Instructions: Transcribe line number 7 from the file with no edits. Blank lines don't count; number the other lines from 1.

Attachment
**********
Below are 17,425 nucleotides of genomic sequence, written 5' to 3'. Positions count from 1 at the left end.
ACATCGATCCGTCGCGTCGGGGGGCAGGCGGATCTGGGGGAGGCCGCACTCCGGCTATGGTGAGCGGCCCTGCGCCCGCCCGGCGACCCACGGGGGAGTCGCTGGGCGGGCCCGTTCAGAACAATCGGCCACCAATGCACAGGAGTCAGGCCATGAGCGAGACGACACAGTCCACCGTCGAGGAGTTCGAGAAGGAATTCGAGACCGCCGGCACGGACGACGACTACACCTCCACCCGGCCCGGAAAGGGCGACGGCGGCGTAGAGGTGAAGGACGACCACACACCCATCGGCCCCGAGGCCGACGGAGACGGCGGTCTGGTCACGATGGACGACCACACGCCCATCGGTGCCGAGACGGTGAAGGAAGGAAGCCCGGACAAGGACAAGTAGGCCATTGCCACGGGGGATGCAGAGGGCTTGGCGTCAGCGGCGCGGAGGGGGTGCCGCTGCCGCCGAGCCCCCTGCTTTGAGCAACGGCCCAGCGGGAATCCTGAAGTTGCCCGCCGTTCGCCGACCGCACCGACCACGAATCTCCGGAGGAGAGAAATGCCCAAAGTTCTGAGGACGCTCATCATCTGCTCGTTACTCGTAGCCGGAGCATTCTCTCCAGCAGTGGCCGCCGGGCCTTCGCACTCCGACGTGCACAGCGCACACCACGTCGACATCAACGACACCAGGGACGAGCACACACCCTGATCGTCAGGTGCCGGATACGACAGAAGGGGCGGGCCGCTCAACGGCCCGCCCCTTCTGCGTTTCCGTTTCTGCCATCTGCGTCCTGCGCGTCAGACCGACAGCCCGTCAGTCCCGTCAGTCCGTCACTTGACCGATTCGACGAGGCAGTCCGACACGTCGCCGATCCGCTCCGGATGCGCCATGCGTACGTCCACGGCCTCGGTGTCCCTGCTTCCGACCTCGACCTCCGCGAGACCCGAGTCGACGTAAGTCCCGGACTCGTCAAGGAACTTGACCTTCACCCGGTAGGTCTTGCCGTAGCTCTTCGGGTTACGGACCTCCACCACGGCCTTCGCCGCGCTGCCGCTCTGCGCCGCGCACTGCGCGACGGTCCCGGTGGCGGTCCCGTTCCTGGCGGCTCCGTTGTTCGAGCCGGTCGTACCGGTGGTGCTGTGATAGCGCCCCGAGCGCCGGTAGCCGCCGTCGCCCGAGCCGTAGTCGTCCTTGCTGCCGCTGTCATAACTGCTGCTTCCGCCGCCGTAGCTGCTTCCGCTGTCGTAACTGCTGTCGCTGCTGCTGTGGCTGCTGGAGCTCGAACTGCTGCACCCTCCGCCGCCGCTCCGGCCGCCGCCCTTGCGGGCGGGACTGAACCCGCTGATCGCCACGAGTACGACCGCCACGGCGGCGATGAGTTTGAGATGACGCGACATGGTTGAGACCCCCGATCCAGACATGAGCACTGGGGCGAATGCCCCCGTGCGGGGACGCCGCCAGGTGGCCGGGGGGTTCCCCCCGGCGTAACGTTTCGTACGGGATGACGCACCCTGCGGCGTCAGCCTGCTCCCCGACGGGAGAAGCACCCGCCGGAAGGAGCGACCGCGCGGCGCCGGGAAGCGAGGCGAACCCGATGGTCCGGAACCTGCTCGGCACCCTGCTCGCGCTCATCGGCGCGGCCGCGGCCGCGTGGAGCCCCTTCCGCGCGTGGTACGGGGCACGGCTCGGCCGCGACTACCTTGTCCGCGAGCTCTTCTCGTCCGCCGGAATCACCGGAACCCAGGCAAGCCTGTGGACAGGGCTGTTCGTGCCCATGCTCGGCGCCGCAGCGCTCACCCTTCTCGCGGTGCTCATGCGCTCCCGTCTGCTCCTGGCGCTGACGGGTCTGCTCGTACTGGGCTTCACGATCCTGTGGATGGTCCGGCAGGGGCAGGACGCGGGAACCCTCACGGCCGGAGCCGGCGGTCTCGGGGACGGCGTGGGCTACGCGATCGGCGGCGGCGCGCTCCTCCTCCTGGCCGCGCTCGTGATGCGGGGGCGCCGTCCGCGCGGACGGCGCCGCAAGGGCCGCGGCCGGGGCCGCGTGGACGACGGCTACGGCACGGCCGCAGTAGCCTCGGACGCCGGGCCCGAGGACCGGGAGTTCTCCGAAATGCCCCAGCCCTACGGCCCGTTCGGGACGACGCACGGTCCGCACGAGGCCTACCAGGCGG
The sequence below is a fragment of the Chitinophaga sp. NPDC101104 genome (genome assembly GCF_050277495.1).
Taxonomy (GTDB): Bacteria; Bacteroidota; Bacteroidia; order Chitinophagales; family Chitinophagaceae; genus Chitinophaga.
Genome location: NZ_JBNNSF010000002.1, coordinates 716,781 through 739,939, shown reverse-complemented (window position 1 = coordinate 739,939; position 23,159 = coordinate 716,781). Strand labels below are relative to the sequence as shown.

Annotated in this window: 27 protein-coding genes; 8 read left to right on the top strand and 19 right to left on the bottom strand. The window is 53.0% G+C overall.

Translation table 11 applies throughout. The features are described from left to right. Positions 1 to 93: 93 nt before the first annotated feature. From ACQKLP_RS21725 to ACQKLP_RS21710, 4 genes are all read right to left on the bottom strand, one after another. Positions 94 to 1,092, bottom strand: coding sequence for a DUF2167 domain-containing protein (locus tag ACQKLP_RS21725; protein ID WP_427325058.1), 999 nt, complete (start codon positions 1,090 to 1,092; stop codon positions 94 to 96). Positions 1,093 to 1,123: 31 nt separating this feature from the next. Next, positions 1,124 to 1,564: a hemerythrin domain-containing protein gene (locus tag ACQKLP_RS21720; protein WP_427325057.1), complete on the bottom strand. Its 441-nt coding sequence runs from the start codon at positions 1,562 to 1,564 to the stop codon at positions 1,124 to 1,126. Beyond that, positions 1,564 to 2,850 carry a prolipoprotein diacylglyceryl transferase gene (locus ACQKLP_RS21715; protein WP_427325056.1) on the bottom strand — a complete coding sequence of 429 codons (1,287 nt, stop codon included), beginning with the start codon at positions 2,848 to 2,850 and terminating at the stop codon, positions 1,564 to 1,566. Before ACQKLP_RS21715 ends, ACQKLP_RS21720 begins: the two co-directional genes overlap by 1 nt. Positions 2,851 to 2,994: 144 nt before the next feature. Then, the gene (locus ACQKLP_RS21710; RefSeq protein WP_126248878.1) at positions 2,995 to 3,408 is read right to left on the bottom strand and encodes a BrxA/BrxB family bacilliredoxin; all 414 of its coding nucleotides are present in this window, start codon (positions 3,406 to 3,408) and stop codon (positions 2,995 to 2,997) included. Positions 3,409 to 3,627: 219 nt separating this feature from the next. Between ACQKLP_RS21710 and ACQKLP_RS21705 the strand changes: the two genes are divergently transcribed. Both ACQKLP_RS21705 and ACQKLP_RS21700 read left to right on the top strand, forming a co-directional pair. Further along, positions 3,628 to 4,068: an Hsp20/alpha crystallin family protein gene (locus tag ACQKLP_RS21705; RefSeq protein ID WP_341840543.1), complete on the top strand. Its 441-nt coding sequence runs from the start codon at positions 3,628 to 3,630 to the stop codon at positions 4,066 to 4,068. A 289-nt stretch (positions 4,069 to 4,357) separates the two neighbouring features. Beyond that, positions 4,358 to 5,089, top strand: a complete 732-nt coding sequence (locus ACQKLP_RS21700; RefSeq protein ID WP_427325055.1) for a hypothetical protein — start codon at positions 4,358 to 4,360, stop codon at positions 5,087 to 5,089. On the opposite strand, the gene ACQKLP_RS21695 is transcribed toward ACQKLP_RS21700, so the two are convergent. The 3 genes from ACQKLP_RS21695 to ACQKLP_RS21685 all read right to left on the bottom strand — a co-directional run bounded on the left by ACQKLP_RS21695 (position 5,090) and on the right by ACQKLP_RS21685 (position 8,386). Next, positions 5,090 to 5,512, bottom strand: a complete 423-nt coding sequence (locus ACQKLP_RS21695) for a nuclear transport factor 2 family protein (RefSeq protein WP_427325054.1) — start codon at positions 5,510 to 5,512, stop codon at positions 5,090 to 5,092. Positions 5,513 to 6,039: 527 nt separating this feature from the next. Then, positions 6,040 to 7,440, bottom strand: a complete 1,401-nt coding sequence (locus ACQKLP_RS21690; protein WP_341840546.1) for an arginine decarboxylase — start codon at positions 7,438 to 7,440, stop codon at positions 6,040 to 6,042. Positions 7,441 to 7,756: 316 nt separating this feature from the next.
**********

Translation table 11 applies throughout. The features are described from left to right. Positions 1 to 93: 93 nt before the first annotated feature. From ACQKLP_RS21725 to ACQKLP_RS21710, 4 genes are all read right to left on the bottom strand, one after another. Positions 94 to 1,092, bottom strand: coding sequence for a DUF2167 domain-containing protein (locus tag ACQKLP_RS21725; protein ID WP_427325058.1), 999 nt, complete (start codon positions 1,090 to 1,092; stop codon positions 94 to 96). Positions 1,093 to 1,123: 31 nt separating this feature from the next. Next, positions 1,124 to 1,564: a hemerythrin domain-containing protein gene (locus tag ACQKLP_RS21720; protein WP_427325057.1), complete on the bottom strand. Its 441-nt coding sequence runs from the start codon at positions 1,562 to 1,564 to the stop codon at positions 1,124 to 1,126. Beyond that, positions 1,564 to 2,850 carry a prolipoprotein diacylglyceryl transferase gene (locus ACQKLP_RS21715; protein WP_427325056.1) on the bottom strand — a complete coding sequence of 429 codons (1,287 nt, stop codon included), beginning with the start codon at positions 2,848 to 2,850 and terminating at the stop codon, positions 1,564 to 1,566. Before ACQKLP_RS21715 ends, ACQKLP_RS21720 begins: the two co-directional genes overlap by 1 nt. Positions 2,851 to 2,994: 144 nt before the next feature. Then, the gene (locus ACQKLP_RS21710; RefSeq protein WP_126248878.1) at positions 2,995 to 3,408 is read right to left on the bottom strand and encodes a BrxA/BrxB family bacilliredoxin; all 414 of its coding nucleotides are present in this window, start codon (positions 3,406 to 3,408) and stop codon (positions 2,995 to 2,997) included. Positions 3,409 to 3,627: 219 nt separating this feature from the next. Between ACQKLP_RS21710 and ACQKLP_RS21705 the strand changes: the two genes are divergently transcribed. Both ACQKLP_RS21705 and ACQKLP_RS21700 read left to right on the top strand, forming a co-directional pair. Further along, positions 3,628 to 4,068: an Hsp20/alpha crystallin family protein gene (locus tag ACQKLP_RS21705; RefSeq protein ID WP_341840543.1), complete on the top strand. Its 441-nt coding sequence runs from the start codon at positions 3,628 to 3,630 to the stop codon at positions 4,066 to 4,068. A 289-nt stretch (positions 4,069 to 4,357) separates the two neighbouring features. Beyond that, positions 4,358 to 5,089, top strand: a complete 732-nt coding sequence (locus ACQKLP_RS21700; RefSeq protein ID WP_427325055.1) for a hypothetical protein — start codon at positions 4,358 to 4,360, stop codon at positions 5,087 to 5,089. On the opposite strand, the gene ACQKLP_RS21695 is transcribed toward ACQKLP_RS21700, so the two are convergent. The 3 genes from ACQKLP_RS21695 to ACQKLP_RS21685 all read right to left on the bottom strand — a co-directional run bounded on the left by ACQKLP_RS21695 (position 5,090) and on the right by ACQKLP_RS21685 (position 8,386). Next, positions 5,090 to 5,512, bottom strand: a complete 423-nt coding sequence (locus ACQKLP_RS21695) for a nuclear transport factor 2 family protein (RefSeq protein WP_427325054.1) — start codon at positions 5,510 to 5,512, stop codon at positions 5,090 to 5,092. Positions 5,513 to 6,039: 527 nt separating this feature from the next. Then, positions 6,040 to 7,440, bottom strand: a complete 1,401-nt coding sequence (locus ACQKLP_RS21690; protein WP_341840546.1) for an arginine decarboxylase — start codon at positions 7,438 to 7,440, stop codon at positions 6,040 to 6,042. Positions 7,441 to 7,756: 316 nt separating this feature from the next.